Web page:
“That moment is indicative to a lot of the street harassment that I have had to endure, and that street harassment started, first because these men found me attractive, because I’m a woman. And then they realized that I was trans and it became something else.” – Laverne Cox
Whenever transgender women are discussed in cisgender male circles, the topic always seems to focus on sex. The message being conveyed is that transgender women engage in a form of trickery to coerce unassuming cishet men into sleeping with us. But if you look deeper, you will find that the facts do not line up. In reality, it is not trans women who are looking to trick or even have sex with men, but men themselves, and their insecurities for being attracted to us.
I am a transgender woman who is often awarded the advantage of being cis-passing and also being conventionally pretty. I am the type of transgender woman, cishet men use as the poster child for trans women who “trick” them. When I am out in public, I catch the attention of men more than I actually care for — and I never disclose. It is not up to me to disclose when I am the one being approached, when my personal space is the one that is being encroached upon.
Despite what cisgender societal expectations may be, trans women are not obligated to wear their trans status like a scarlet letter for a man’s own sexual comfort. And despite what men may think, women — whether cis or trans — do not exist to make them comfortable. Often, it is not even safe to disclose in these situations anyway.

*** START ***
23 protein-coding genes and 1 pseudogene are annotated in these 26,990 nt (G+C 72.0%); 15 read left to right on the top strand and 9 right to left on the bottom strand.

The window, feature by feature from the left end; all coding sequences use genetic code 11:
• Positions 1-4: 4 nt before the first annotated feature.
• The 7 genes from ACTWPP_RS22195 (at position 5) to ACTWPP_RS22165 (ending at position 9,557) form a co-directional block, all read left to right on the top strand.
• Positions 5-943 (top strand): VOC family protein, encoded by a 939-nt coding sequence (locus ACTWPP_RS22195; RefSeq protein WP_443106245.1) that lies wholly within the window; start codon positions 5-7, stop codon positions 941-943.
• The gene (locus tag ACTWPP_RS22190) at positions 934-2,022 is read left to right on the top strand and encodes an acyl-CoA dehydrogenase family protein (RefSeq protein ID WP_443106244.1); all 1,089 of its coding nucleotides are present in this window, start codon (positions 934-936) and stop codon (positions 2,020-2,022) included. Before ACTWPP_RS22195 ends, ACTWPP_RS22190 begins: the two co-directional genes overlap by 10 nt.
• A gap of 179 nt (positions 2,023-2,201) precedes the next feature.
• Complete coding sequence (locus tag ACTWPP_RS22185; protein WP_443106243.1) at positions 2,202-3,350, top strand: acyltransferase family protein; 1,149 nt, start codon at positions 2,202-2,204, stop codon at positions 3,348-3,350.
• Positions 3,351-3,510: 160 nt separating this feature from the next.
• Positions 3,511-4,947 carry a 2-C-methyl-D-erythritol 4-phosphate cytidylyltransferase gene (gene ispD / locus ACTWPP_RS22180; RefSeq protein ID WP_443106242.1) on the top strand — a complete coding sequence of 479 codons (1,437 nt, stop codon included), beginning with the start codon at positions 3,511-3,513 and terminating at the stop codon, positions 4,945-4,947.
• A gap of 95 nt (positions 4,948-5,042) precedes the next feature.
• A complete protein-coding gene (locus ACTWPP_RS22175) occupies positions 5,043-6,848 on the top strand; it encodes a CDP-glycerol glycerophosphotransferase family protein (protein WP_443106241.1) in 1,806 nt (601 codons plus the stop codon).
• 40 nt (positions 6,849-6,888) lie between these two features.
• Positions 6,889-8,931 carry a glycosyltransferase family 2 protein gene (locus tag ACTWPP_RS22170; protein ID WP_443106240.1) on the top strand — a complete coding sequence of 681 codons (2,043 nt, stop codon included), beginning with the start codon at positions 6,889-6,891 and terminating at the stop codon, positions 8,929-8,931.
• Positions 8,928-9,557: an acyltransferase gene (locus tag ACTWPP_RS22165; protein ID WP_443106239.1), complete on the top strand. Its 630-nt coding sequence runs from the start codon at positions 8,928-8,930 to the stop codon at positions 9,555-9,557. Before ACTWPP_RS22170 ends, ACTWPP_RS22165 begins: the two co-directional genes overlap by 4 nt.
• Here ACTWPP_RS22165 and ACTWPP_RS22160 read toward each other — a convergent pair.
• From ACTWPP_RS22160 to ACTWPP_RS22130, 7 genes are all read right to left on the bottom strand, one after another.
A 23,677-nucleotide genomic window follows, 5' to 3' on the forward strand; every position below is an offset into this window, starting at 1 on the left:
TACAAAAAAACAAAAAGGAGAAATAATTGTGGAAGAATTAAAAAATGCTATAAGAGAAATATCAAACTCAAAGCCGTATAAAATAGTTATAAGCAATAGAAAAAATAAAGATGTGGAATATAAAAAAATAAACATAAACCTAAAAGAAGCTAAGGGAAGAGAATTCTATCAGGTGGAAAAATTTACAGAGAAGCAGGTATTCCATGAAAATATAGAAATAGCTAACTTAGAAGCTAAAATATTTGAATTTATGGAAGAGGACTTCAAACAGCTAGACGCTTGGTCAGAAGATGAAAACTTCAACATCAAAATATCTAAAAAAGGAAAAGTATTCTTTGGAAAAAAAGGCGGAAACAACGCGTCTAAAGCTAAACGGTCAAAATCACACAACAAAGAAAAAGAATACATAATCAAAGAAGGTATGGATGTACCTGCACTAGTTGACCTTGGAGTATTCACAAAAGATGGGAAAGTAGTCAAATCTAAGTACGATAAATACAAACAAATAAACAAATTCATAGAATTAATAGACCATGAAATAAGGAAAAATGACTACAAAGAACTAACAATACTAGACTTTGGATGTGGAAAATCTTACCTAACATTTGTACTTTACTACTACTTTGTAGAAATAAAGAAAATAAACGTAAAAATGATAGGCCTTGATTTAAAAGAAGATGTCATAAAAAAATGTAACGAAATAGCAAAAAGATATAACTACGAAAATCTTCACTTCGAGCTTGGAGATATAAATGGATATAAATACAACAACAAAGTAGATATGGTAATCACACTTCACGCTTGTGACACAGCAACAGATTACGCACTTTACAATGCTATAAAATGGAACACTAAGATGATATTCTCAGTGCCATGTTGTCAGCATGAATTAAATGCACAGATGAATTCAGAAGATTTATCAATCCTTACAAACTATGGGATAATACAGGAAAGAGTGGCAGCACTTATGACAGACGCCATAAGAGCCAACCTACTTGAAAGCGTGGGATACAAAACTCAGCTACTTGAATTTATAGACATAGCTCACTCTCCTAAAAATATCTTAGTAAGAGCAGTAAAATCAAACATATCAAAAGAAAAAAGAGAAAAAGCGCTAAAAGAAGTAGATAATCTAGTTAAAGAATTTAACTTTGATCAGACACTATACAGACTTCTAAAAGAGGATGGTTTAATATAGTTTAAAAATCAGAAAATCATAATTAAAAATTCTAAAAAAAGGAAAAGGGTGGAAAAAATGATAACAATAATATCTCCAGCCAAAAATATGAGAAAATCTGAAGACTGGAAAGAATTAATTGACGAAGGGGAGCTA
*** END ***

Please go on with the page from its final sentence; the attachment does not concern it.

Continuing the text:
Islan Nettles and Amanda Milan are only two examples of trans women who were murdered when men became aware that they were trans. Islan was hanging out with friends, Amanda was walking away from a group of friends to get into a taxi, neither of these women had any intention of talking to the men who took their lives — and their murders serve as the cold reality that disclosure does not offer trans women safety.
Perhaps the biggest misconception to clear up is the idea that trans women are hypersexual sirens desperately seeking the attention of the male gaze. This of course, needs to be disparaged. The majority of trans women are not even sexually attracted to men. According to a report published by Transequality, only 23% of trans women identify as strictly heterosexual. Lining up the facts, you get a clear image that cishet men are more into us than we are actually into them.
According to the porn site, RedTube, cishet men are 455% more likely to search for transgender porn than women, and the United States is one of the top 12 countries that search for trans-related porn. Trans women are fetishized in the porn industry, and men who seek us out whether for sexual or romantic reasons often do so behind closed doors, including celebrities such as Tyga’s relationship with trans model, Mia Isabella or the backlash against Bobby Valentino who refused to pay his sex worker.
When it is all said and done, perhaps the real question society should be asking themselves, is why conversations about trans women are always one-sided? If the allegation is that trans women are tricking these men into sleeping with them, then who’s trick was it to believe what a man has to say about make-believe sex he never had in the first place?
What leads a person to believe anything a cishet man says without having a transparent discussion with the trans women he is vilifying? All of this is rooted in transmisogyny. But really cishet dudes, I’m sure I can speak for many trans women when I say, we are just not that into you.